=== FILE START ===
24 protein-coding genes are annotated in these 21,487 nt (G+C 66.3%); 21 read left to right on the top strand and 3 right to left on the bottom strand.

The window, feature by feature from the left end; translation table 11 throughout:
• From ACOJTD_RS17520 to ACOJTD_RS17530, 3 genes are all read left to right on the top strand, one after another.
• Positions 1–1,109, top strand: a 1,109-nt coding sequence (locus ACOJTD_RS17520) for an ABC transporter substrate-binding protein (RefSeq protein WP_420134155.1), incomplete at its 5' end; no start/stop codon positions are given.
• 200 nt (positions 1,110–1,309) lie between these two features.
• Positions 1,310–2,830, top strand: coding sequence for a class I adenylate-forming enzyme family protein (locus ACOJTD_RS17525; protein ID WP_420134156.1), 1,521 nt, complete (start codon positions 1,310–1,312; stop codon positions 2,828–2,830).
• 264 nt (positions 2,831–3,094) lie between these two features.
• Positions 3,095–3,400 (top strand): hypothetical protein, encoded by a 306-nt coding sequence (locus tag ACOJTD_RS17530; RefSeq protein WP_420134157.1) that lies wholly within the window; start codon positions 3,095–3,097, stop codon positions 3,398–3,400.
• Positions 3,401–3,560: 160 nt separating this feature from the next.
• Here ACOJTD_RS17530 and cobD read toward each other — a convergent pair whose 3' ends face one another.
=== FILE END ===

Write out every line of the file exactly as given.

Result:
24 protein-coding genes are annotated in these 21,487 nt (G+C 66.3%); 21 read left to right on the top strand and 3 right to left on the bottom strand.

The window, feature by feature from the left end; translation table 11 throughout:
• From ACOJTD_RS17520 to ACOJTD_RS17530, 3 genes are all read left to right on the top strand, one after another.
• Positions 1–1,109, top strand: a 1,109-nt coding sequence (locus ACOJTD_RS17520) for an ABC transporter substrate-binding protein (RefSeq protein WP_420134155.1), incomplete at its 5' end; no start/stop codon positions are given.
• 200 nt (positions 1,110–1,309) lie between these two features.
• Positions 1,310–2,830, top strand: coding sequence for a class I adenylate-forming enzyme family protein (locus ACOJTD_RS17525; protein ID WP_420134156.1), 1,521 nt, complete (start codon positions 1,310–1,312; stop codon positions 2,828–2,830).
• 264 nt (positions 2,831–3,094) lie between these two features.
• Positions 3,095–3,400 (top strand): hypothetical protein, encoded by a 306-nt coding sequence (locus tag ACOJTD_RS17530; RefSeq protein WP_420134157.1) that lies wholly within the window; start codon positions 3,095–3,097, stop codon positions 3,398–3,400.
• Positions 3,401–3,560: 160 nt separating this feature from the next.
• Here ACOJTD_RS17530 and cobD read toward each other — a convergent pair whose 3' ends face one another.